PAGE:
Dissertation/Thesis Abstract

Modulation of Cellular Signaling Upon Cholesterol Depletion and Nanoparticle Exposure
by Thach, Chia Tha, Ph.D., University of Rochester, 2013, 155; 3555072
Abstract (Summary)

With the increase in the production of engineered nanomaterials, researchers are discovering that there is a direct impact of these nanomaterials on the cell membrane. The cell membrane contains many different types of lipids and proteins responsible for numerous cell functions. The assembly of cholesterols and sphingolipids within the membrane forms microdomain structures known as lipid rafts. Lipid rafts embed many receptors that are involved in regulating cytokine production. Studies have shown that engineered nanomaterials can erode the membrane and create holes. We hypothesized that nanoparticles can interfere with cellular signaling by inhibiting the assembly of receptors on the lipid rafts. Using alveolar epithelial cells containing an Interleukin-8 promoter Luciferase construct, we were able to evaluate the ability of charged nanoparticles to alter cytokine gene expression elicited by a secondary stimulus. We exposed cells to charged nanoparticles, followed with stimulation of the IL-8 promoter with the proinflammatory cytokine tumor necrosis factor-α (TNF-α). We then used endocytic inhibitors and cholesterol depletors to determine if the nanoparticles rely on endocytosis and membrane cholesterol to alter the TNF-α stimulated IL-8 promoter. We found that cationic nanoparticles were able to reduce the IL-8 promoter activity despite exposure to the endocytic inhibitors. When membrane cholesterol was removed from the cells, all the effects of the nanoparticles disappeared. Furthermore, cationic nanoparticles disrupt signaling by inducing receptor aggregation and reducing NF-κB translocation. These effects were cholesterol dependent. Our studies demonstrated that not only can nanoparticles induce cytotoxicity, they can have the potential to interfere with cellular signaling. Since particles are now being considered for applications in both consumer and medical products, it is important to evaluate whether the particles may possess these biological effects.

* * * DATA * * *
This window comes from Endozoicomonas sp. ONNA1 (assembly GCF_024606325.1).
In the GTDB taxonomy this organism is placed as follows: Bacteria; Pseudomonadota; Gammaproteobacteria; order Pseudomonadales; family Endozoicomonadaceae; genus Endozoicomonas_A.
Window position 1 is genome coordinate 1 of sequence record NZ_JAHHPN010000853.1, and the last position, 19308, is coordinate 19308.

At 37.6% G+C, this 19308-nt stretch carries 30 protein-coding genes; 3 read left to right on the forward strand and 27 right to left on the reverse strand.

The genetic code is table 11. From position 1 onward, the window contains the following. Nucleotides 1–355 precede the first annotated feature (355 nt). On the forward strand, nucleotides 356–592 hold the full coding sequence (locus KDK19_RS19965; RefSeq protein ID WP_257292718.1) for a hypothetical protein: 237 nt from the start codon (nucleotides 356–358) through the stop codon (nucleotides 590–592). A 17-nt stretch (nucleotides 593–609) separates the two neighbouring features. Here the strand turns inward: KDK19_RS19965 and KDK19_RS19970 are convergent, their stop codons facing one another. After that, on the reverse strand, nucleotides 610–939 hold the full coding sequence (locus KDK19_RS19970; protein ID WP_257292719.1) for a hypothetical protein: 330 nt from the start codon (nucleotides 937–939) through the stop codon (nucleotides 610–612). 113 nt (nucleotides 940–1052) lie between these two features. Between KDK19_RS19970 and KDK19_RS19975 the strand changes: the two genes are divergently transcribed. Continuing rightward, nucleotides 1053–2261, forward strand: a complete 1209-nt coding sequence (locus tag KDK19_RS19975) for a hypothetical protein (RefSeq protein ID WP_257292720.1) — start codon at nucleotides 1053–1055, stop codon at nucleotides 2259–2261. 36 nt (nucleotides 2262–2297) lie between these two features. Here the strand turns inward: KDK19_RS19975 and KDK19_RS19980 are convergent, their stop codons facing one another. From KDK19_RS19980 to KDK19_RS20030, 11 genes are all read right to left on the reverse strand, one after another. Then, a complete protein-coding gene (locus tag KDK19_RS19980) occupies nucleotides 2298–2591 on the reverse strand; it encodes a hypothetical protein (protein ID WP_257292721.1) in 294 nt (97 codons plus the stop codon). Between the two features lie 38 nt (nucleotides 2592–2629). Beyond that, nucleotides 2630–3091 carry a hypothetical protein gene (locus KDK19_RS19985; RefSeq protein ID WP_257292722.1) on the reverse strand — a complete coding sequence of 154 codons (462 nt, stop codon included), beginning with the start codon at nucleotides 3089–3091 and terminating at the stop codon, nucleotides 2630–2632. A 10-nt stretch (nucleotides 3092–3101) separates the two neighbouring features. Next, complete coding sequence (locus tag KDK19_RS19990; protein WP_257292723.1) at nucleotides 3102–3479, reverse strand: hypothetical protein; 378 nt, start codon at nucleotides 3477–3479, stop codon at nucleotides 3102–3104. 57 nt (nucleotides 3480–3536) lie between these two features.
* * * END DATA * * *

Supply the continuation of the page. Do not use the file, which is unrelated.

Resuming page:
Indexing (document details)
Advisor: Finkelstein, Jacob N.
Commitee: Dean, David, McGrath, James L., Oberdorster, Gunter
School: University of Rochester
Department: School of Medicine and Dentistry
School Location: United States -- New York
Source: DAI-B 74/07(E), Dissertation Abstracts International
Subjects: Cellular biology, Nanoscience, Nanotechnology
Keywords: Cellular signaling, Cholesterol, Cytokine, Interleukin-8, Lipid microdomains, Nanoparticles, Tnfr1
Publication Number: 3555072
ISBN: 978-1-267-96145-7
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